Common-sense resources, tips and advice to stay healthy if you have to travel
With the increasing concern over the spread of the Coronavirus (COVID-19), I'm frequently asked by my readers if they should cancel their upcoming travel plans. The full impact of the panic, hype and fear I've been hearing about became all too evident to me when I went to Costco and the grocery store this week. All the basics were gone from the shelves from toilet paper to laundry detergent! The canned soup aisle was cleaned out as well. Yikes!
Yes, it's scary times, especially if you've made travel plans. So, let's drill down to the facts and keep the panic and fear out of this:
The virus and pandemic: what it is
- Coronavirus is a respiratory condition that spreads from person to person. This is a new strain of the virus. According to the Centers for Disease Control and Prevention
(CDC), a pandemic is a global outbreak of the disease. Pandemics occur when a new virus emerges to infect people and can spread from person to person. So for example, if you're in a crowded area and someone who is infected coughs or sneezes, you're at risk. Because there is little to no preexisting immunity against this new virus, it spreads worldwide. Symptoms can range from mild to severe. Most people will experience mild symptoms. The most susceptible populations are people over the age of 60 and those who have underlying health issues with compromised immune systems. Young children do not seem to be adversely affected but could still be carriers.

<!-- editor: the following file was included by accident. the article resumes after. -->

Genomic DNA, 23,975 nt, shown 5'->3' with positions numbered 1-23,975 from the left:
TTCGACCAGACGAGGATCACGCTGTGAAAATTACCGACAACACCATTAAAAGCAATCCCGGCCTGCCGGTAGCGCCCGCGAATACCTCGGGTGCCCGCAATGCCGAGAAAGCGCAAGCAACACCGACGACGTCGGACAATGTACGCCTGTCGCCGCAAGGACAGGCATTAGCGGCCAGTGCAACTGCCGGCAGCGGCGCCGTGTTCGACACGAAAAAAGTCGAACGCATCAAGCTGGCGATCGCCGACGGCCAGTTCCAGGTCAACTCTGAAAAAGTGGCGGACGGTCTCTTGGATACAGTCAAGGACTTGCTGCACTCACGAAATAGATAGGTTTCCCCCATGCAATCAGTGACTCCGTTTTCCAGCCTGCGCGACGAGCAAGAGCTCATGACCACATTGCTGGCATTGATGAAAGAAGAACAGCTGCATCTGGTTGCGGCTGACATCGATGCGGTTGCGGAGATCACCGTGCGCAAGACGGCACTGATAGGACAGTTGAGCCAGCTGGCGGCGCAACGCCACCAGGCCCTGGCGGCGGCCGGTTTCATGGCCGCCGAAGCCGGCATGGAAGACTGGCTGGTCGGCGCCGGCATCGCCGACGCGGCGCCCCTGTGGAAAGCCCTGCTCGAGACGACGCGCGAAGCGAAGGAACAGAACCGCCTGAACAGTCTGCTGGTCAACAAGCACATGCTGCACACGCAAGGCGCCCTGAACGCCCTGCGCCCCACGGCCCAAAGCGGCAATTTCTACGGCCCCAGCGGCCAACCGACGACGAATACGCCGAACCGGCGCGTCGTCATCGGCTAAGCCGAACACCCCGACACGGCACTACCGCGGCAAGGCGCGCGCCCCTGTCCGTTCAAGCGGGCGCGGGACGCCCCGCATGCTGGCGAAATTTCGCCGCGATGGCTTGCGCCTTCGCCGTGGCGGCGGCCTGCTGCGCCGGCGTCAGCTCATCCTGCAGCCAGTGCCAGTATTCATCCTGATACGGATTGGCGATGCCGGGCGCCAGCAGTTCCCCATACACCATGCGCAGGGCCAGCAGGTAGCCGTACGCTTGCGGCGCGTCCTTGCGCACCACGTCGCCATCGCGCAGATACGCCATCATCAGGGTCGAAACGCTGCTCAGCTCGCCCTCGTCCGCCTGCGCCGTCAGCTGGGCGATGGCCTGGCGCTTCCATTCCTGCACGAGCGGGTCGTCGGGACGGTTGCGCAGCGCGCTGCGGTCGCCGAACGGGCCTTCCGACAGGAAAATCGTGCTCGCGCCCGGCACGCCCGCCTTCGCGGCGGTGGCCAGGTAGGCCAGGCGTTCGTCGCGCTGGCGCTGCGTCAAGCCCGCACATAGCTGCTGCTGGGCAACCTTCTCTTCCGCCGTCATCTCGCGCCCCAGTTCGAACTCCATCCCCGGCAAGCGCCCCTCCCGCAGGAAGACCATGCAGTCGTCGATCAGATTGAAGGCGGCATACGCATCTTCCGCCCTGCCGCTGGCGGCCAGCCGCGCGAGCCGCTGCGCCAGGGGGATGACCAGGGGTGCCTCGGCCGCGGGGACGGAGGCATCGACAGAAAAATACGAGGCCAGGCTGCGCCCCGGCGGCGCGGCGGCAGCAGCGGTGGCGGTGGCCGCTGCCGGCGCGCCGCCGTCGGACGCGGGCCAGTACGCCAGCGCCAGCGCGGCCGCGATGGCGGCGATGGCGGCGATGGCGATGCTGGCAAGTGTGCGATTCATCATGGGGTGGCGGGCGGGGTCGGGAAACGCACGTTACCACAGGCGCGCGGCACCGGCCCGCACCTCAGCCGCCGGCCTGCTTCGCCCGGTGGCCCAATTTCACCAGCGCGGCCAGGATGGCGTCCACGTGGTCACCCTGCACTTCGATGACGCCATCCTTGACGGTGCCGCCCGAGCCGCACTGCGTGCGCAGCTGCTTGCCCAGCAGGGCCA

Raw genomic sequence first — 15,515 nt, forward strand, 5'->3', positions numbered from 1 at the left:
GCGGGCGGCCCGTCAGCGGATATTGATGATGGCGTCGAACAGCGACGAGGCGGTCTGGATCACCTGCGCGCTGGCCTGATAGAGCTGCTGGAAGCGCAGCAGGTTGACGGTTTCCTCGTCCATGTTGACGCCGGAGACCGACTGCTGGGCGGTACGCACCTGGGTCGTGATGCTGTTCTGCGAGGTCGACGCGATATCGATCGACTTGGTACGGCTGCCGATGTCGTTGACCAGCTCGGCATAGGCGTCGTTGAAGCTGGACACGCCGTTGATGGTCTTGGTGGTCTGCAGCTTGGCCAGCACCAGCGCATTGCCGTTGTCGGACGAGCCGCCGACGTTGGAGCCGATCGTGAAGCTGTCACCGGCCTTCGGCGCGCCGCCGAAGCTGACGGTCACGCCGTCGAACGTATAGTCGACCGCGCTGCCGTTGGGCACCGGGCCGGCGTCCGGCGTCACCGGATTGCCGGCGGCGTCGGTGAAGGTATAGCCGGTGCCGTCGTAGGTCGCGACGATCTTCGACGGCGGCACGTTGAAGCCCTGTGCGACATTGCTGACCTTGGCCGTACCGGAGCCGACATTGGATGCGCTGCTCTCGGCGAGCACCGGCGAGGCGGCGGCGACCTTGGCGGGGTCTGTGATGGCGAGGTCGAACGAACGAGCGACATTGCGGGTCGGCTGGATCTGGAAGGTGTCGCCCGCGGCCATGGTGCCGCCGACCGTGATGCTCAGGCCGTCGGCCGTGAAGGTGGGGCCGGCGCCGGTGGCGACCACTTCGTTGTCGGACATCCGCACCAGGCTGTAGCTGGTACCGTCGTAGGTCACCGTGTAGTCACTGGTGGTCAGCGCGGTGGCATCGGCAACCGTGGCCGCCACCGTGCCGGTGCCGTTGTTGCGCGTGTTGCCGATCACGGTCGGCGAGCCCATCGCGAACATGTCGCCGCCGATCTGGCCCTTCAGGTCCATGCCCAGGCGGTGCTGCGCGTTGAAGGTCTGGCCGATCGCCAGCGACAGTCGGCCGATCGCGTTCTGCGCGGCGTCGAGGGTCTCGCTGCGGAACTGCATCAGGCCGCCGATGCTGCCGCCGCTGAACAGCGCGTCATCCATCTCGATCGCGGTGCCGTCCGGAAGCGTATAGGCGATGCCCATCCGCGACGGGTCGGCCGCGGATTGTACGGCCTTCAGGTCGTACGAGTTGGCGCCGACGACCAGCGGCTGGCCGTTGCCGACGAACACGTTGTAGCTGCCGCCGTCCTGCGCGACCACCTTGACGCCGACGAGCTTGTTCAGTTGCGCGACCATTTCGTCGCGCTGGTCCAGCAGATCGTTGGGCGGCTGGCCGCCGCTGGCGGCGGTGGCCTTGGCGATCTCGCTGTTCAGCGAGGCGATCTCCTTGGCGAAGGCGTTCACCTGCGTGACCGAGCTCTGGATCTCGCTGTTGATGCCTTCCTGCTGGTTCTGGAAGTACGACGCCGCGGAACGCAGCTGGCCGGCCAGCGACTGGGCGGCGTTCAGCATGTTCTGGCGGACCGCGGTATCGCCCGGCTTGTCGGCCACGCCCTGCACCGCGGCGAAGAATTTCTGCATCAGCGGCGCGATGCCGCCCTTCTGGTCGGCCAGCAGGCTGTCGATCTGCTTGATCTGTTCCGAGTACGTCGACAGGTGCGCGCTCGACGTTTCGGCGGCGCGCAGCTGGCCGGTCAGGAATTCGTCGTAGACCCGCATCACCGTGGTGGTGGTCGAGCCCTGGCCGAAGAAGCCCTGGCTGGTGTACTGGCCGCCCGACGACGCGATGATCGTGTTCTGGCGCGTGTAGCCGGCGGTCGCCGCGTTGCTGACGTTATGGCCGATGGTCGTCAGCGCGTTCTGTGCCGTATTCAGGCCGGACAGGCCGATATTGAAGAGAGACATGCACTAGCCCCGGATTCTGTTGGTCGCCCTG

The importance of cleanliness - I guess it takes a pandemic to cause better cleanliness and overall personal hygiene. This is just common sense to me but it still bears repeating:
- Wash your hands frequently.
- Maintain social distancing - stay at least 3 feet away between yourself and someone who is coughing or sneezing.
- Avoid touching your face.
- Cover your mouth and nose when you cough or sneeze. Use the bend of your elbow or a tissue. Dispose of the tissue immediately after.
Traveling - If your plans include air travel, consider postponing your plans until the end of April, or even longer. It's possible the threat of the virus may well extend into late spring and summer. Being on an airplane in close quarters to your seatmate increases your risk for Coronavirus or any other airborne illness such as the common cold or flu.
Many countries are on lock-down, so if you must travel out of the country,be aware that you may have difficulty returning to your homeland and may be subjected to a 14-day quarantine. If you do have to travel, the CDC has the most current Travel Health Notices
searchable by country. As of this writing, U.S. domestic flights remain unrestricted but you'll want to check with your airline first before heading to the airport.
If you do travel, here are a few tips to help keep you healthy:
- Wipe down all surfaces with disinfectant wipes. For airplanes, this includes the tray table, seat armrests, seat belt and buckle, windows, and headrest.
- Direct the air vent downwards toward your chest.
- Do not use the seat back pocket.
- Don't touch the in-flight magazines.